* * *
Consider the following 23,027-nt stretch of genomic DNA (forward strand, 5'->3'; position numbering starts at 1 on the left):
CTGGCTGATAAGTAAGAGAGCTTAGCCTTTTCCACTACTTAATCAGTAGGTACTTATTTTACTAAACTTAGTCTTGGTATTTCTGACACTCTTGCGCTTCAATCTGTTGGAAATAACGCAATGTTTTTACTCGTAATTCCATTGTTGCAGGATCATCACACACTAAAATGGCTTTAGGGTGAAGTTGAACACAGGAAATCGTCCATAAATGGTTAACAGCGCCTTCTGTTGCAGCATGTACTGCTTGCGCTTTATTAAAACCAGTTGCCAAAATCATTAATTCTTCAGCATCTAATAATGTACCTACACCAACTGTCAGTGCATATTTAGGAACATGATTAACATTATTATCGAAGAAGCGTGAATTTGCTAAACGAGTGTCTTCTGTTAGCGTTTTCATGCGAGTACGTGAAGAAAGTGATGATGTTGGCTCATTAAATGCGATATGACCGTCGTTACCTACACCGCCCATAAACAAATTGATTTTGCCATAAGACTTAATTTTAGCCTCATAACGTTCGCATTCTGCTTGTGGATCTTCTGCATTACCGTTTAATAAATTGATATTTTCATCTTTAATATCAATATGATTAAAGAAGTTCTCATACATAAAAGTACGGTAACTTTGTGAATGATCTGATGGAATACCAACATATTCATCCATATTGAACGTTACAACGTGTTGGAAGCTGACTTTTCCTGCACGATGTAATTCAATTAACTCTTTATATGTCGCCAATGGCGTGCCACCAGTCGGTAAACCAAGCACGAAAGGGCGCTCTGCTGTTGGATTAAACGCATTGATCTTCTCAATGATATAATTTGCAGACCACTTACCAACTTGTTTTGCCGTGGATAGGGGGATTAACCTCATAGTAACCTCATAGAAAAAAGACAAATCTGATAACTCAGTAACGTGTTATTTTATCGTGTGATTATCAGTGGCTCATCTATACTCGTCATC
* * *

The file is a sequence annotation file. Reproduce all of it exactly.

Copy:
Consider the following 23,027-nt stretch of genomic DNA (forward strand, 5'->3'; position numbering starts at 1 on the left):
CTGGCTGATAAGTAAGAGAGCTTAGCCTTTTCCACTACTTAATCAGTAGGTACTTATTTTACTAAACTTAGTCTTGGTATTTCTGACACTCTTGCGCTTCAATCTGTTGGAAATAACGCAATGTTTTTACTCGTAATTCCATTGTTGCAGGATCATCACACACTAAAATGGCTTTAGGGTGAAGTTGAACACAGGAAATCGTCCATAAATGGTTAACAGCGCCTTCTGTTGCAGCATGTACTGCTTGCGCTTTATTAAAACCAGTTGCCAAAATCATTAATTCTTCAGCATCTAATAATGTACCTACACCAACTGTCAGTGCATATTTAGGAACATGATTAACATTATTATCGAAGAAGCGTGAATTTGCTAAACGAGTGTCTTCTGTTAGCGTTTTCATGCGAGTACGTGAAGAAAGTGATGATGTTGGCTCATTAAATGCGATATGACCGTCGTTACCTACACCGCCCATAAACAAATTGATTTTGCCATAAGACTTAATTTTAGCCTCATAACGTTCGCATTCTGCTTGTGGATCTTCTGCATTACCGTTTAATAAATTGATATTTTCATCTTTAATATCAATATGATTAAAGAAGTTCTCATACATAAAAGTACGGTAACTTTGTGAATGATCTGATGGAATACCAACATATTCATCCATATTGAACGTTACAACGTGTTGGAAGCTGACTTTTCCTGCACGATGTAATTCAATTAACTCTTTATATGTCGCCAATGGCGTGCCACCAGTCGGTAAACCAAGCACGAAAGGGCGCTCTGCTGTTGGATTAAACGCATTGATCTTCTCAATGATATAATTTGCAGACCACTTACCAACTTGTTTTGCCGTGGATAGGGGGATTAACCTCATAGTAACCTCATAGAAAAAAGACAAATCTGATAACTCAGTAACGTGTTATTTTATCGTGTGATTATCAGTGGCTCATCTATACTCGTCATC